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Part Three: Explaining Zimbabwean women’s low social status

I believe the status quo can be changed and the drivers of that change are none other than women themselves. Notwithstanding the obvious male dominance in society some women have, for years now, been working hard to redress the anomaly. There is a massive women’s lobby in Zimbabwe fighting for the emancipation of women but a lot more women are still standing, watching from the margins.

I do concede that some women have prospered in the independent Zimbabwe than it would have been impossible pre-independence however, it will be folly to think these represent a new dawn for Zimbabwean women; these successful women constitute a minority that is not statistically significant. Generalising the success of a minority of middle class and elite women for all women will be irresponsible and counter-productive for the betterment of the many marginalised working class women. The case for women to unite and fight for their rights is still on.

The argument that only ‘uncultured single mothers’ are obsessed with gender equality and that their organisations threaten the stability of marriages is preposterous, a calculated social misconstruction meant to unfairly reign in women and maintain the status quo.

Mthwakazi Correspondent

Why has it been necessary for some women to opt for a single parent status in the first place? The answer, in part, lies at the door of abusive husbands, intellectually weak men bent on using their superior physical strength and repressive customs to control women: brave women leave such losers to do better things. These powerful single women threaten the current social order (male supremacy) hence the use of absurd arguments to undermine their efforts.

If women expect men to change the status quo, it will be a very long wait. The current state of affairs has only one outcome: the subordination of women. Subordinates hardly benefit from any socioeconomic system, and Zimbabwean women bear testimony to that, they are the poorest members of society, have relatively low academic qualifications, are oversubscribed in less competitive subjects in higher education and experience high levels of unemployment. Women must withdraw from men the mandate to control relationships and refuse the false status conferred to them through lobola.  Women should take away from husbands the perceived right to determine codes of behaviour.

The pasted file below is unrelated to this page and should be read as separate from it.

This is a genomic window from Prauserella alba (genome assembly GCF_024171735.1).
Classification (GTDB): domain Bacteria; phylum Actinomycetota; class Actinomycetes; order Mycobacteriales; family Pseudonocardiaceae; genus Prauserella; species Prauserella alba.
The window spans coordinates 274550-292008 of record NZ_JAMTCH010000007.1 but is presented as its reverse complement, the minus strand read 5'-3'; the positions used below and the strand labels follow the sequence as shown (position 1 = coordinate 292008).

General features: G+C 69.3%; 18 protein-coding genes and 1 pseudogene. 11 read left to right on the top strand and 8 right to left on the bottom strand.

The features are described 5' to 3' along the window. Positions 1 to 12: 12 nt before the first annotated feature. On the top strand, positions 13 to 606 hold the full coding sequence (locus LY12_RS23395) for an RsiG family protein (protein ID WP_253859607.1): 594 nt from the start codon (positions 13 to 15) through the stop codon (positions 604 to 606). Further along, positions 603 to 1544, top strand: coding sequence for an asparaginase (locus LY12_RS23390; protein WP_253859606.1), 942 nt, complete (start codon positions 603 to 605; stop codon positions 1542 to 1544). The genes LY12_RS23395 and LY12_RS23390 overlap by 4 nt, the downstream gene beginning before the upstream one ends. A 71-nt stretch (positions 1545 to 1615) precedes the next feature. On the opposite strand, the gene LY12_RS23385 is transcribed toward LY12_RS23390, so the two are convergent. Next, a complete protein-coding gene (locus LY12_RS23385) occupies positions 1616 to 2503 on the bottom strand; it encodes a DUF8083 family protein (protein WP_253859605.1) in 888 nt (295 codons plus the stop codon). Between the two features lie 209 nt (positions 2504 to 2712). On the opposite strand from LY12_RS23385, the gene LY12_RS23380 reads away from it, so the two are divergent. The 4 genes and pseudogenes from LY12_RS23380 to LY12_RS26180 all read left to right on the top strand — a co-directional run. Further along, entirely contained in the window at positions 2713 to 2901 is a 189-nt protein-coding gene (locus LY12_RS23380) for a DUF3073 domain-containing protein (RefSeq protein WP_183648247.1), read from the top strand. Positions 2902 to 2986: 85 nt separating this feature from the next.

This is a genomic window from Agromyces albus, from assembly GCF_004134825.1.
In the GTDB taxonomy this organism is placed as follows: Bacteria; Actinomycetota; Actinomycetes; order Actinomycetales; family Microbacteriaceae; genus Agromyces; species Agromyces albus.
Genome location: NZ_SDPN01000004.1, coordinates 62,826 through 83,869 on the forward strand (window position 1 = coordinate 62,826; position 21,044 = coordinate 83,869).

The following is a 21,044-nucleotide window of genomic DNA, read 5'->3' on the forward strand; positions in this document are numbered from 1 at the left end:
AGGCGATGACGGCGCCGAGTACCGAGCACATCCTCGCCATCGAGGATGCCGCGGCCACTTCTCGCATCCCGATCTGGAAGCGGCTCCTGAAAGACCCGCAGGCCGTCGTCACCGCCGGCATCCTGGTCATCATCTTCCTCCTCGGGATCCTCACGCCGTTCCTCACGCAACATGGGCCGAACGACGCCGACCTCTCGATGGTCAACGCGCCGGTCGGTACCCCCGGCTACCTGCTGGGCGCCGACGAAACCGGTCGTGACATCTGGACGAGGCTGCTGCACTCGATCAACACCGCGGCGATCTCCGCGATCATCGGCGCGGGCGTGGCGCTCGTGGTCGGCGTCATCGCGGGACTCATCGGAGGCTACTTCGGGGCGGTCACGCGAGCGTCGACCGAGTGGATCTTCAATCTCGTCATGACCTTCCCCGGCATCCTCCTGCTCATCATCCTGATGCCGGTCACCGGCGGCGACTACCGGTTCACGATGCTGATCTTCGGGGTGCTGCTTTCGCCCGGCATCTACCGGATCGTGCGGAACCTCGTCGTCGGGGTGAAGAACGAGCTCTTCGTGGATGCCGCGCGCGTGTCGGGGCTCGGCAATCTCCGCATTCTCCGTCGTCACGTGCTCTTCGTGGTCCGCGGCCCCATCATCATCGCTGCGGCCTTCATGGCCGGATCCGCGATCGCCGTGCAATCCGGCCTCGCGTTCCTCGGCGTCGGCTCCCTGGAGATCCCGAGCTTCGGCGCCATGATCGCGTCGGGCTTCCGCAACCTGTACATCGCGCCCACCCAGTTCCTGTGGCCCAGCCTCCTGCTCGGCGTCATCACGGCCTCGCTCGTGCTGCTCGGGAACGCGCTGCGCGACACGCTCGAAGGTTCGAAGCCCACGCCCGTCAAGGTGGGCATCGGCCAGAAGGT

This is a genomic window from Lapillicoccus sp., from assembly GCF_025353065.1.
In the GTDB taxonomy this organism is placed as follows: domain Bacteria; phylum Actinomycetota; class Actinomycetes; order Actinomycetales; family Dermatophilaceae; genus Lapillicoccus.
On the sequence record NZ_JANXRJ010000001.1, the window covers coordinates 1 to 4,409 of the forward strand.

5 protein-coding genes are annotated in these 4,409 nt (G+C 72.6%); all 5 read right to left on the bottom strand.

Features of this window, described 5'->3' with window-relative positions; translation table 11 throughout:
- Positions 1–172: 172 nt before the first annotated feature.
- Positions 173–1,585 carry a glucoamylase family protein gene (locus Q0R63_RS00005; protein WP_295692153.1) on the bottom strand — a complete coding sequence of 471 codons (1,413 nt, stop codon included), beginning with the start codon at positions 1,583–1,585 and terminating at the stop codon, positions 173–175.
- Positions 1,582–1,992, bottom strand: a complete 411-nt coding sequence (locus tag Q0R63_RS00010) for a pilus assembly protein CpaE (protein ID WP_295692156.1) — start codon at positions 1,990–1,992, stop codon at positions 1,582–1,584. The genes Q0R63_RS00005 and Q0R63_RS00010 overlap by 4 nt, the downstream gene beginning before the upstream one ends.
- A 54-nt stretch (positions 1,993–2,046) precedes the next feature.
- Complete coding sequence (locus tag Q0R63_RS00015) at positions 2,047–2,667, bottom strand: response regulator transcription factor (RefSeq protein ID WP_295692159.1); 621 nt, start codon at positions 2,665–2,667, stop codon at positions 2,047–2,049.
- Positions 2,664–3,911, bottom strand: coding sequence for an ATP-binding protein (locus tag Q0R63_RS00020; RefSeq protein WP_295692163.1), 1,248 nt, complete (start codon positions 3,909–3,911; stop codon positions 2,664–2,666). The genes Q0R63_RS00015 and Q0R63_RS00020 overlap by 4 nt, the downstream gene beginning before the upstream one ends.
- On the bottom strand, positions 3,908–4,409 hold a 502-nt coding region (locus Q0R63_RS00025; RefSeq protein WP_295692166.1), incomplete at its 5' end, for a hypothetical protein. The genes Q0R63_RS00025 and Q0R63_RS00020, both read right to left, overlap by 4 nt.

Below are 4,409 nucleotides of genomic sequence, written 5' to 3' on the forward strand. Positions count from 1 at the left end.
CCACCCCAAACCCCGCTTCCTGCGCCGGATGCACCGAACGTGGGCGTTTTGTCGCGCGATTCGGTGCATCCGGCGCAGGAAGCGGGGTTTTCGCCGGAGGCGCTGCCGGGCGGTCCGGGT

While men are (on average) physically stronger than women that should not be translated into male control of society. Men cannot be trusted to determine the status and with it the destiny of women any longer! I am not naive to think that the status quo will change overnight; it will take time and effort from both men and women. Women will have to take the initiative as it is in their interest to improve their status. As for lobola I do not, to a large extent, see its credible contribution to women’s lives today. Lobola is probably the single most effective instrument for delivering women to perpetual male control and the violence associated with it.

In conclusion, I believe there is a need for a social reconstruction that will recognise the contemporary social issues such as the changes in family structure and the role of women in society: an increase in female headed households, the increasing proportion of female single parents therefore the need for equal access to economic resources. Women’s value can no longer be justifiably based on lobola or inferred from the physical appearance of their husbands (how tidy or unkempt) and other pre-determined male standards.


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